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"The chances against anything manlike on Mars are a million to one."—Ogilvy, The War of the Worlds
Scientists are human beings, too. And human beings are often wrong. The problem comes when a character that is mentioned to be a respected, intelligent individual (or sometimes an Absent-Minded Professor) is called on to state or decides to make a comment on how unlikely it is that an impending and usually bad event will occur. They usually dismiss any possibility of disaster by stating extremely low odds that it will happen, and laugh off holders of an opposing viewpoint as "crazy" or "minsinformed" even if they may in fact be a respected colleague and not just an eccentric, insane or paranoid person who also happens to be right. Point is, nobody can sway him once he's publicly declared that there is, without a doubt, no life on Mars. If they do notice anything wrong, they will likely dismiss it as Within Parameters.
Because the character is held in high regard, everyone listens to them and stops panicking, just in time for the disaster to happen anyway. The character who initially stated these odds often gets involved in the thick of it, quickly changing their mind. This individual may or may not survive. As for their earlier statement, it becomes Hilarious in Hindsight, and they may or may not be called out for it.
If they die in the ensuing cataclysm, it may be as the result of a Death by Irony or A Tragedy of Impulsiveness. In this role they often function as a Red Shirt or a demonstration that Anyone Can Die. If they survive, they sometimes play the role of the Idiot Hero or Ditzy Genius, or rarely The Professor. The character is usually depicted as naive at worst, and is usually genuinely intelligent but out of his or her league. A Stupid Scientist is almost never outright evil.
The Stupid Scientist can be seen as related to Tempting Fate and they usually demonstrate some form of Genre Blindness. They can also be contrasted with The Cassandra, in that both herald the event, but the difference is that the Stupid Scientist denies the disaster and is widely believed while the Cassandra says that it will happen and is completely ignored. The opposite trope is an Ignored Expert, a scientist who tries to warn everyone of danger but is disbelieved. More sensible or recurring Stupid Scientists can be promoted to Agent Scully.
An Einstein Sue will often be faced with one of these, so they can show them up.
- The Doctor from The Stupiders, who not only didn't notice the extreme side effects of his work on the population of Earth, but suggested he should "fix" any so-called issues by creating more of what caused the problem to begin with!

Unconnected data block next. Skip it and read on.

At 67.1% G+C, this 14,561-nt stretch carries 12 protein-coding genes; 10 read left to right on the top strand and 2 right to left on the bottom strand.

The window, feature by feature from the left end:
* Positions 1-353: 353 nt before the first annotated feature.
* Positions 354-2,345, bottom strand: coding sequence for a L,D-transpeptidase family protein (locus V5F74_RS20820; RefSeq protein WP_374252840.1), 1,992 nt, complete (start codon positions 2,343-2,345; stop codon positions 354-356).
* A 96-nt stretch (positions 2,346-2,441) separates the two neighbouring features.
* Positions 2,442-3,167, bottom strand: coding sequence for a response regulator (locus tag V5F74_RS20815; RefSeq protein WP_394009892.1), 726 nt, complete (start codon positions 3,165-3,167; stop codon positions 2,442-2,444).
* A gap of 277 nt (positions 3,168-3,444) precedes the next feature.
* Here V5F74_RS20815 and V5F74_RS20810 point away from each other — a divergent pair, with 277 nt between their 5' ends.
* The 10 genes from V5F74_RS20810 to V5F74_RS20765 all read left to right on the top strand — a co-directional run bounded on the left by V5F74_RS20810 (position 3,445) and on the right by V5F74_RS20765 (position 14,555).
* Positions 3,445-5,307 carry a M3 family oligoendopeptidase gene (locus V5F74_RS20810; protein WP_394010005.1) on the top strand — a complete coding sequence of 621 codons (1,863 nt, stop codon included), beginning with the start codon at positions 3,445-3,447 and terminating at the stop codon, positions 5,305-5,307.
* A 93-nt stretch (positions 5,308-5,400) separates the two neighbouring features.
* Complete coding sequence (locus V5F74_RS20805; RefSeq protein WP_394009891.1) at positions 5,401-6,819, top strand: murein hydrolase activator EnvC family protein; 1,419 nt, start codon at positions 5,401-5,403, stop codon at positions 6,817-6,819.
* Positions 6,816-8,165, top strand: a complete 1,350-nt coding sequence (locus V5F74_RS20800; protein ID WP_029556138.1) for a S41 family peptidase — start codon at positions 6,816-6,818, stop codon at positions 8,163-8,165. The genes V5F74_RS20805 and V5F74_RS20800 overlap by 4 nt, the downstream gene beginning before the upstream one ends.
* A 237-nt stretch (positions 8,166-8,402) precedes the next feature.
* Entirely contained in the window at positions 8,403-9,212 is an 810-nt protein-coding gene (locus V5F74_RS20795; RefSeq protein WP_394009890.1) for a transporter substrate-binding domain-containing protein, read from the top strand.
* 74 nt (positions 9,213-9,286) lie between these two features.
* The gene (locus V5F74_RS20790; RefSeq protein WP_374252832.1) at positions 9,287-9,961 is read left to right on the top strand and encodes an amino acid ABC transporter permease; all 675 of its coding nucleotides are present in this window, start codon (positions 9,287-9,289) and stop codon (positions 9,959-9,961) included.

- In the Disaster Movie Supervolcano, the main character, a geologist, completely denies the possibility of a disastrous supervolcanic eruption in Yellowstone Park. The supervolcano there erupts in a matter of weeks.
- Jurassic Park, where there are repeated claims from park higher-ups that the dinosaurs will not escape and devour everyone. Guess what happens.
- On paper, it was supposed to be perfect; Hammond spared no expense, after all. Except for one:
Nedry: Don't get cheap on me, Dodgson. That was Hammond's mistake.
- Which is why it is stupid, anyway. We are talking about a super high-profile project, that no one has ever attempted before, comprising a park of dangerous animals for which the world knows next to nothing, and there is only ONE person responsible for the security system? This is one lousy security system and management of a project. The investors must be equally stupid to even allow this. It was a disaster waiting to happen rather than unpredictability, as described by Ian Malcolm. Sounds quite predictable to me. Even public libraries have better security than this.
- There is a B-movie on Mystery Science Theater 3000 that includes a scientist character who explicitly denies that two moons will collide and destroy a nearby inhabited planet. Guess what happens.
- The scientist in Mars Attacks (Film) stated that since the martians are advanced technologically then they should be peaceful. He kept this up until they kidnapped him, cut off his head, and attached it to the body of a dog for the lulz.
- The quoted example is from The War of the Worlds by H. G. Wells. Ogilvy, a "well-known astronomer", says that to the narrator at the beginning of the book, right when Martian cylinders are heading to Earth. Nice. To be fair, however, Ogilvy is trying to be rational, and at that point in the story he may be more accurately described personality-wise as an Agent Scully.
- The irony is also somewhat undercut by the beings that invade not being very manlike. "Not very manlike" is not the same thing as being non-existent, unintelligent or friendly...
- In H.P. Lovecraft's Cosmic Horror Story "The Whisperer In Darkness", the main character denies the existence of alien life. Naturally he finds out that aliens do, in fact, exist, especially when they disembody and replace one of his friends.
- He also walks straight into the most obvious trap ever devised, even giving a lengthy monologue over how it can't possibly be a dangerous situation. Fortunately the aliens are just as stupid, and do nothing besides drug his coffee which he doesn't drink, giving him a chance to realize what an idiot he was and run away.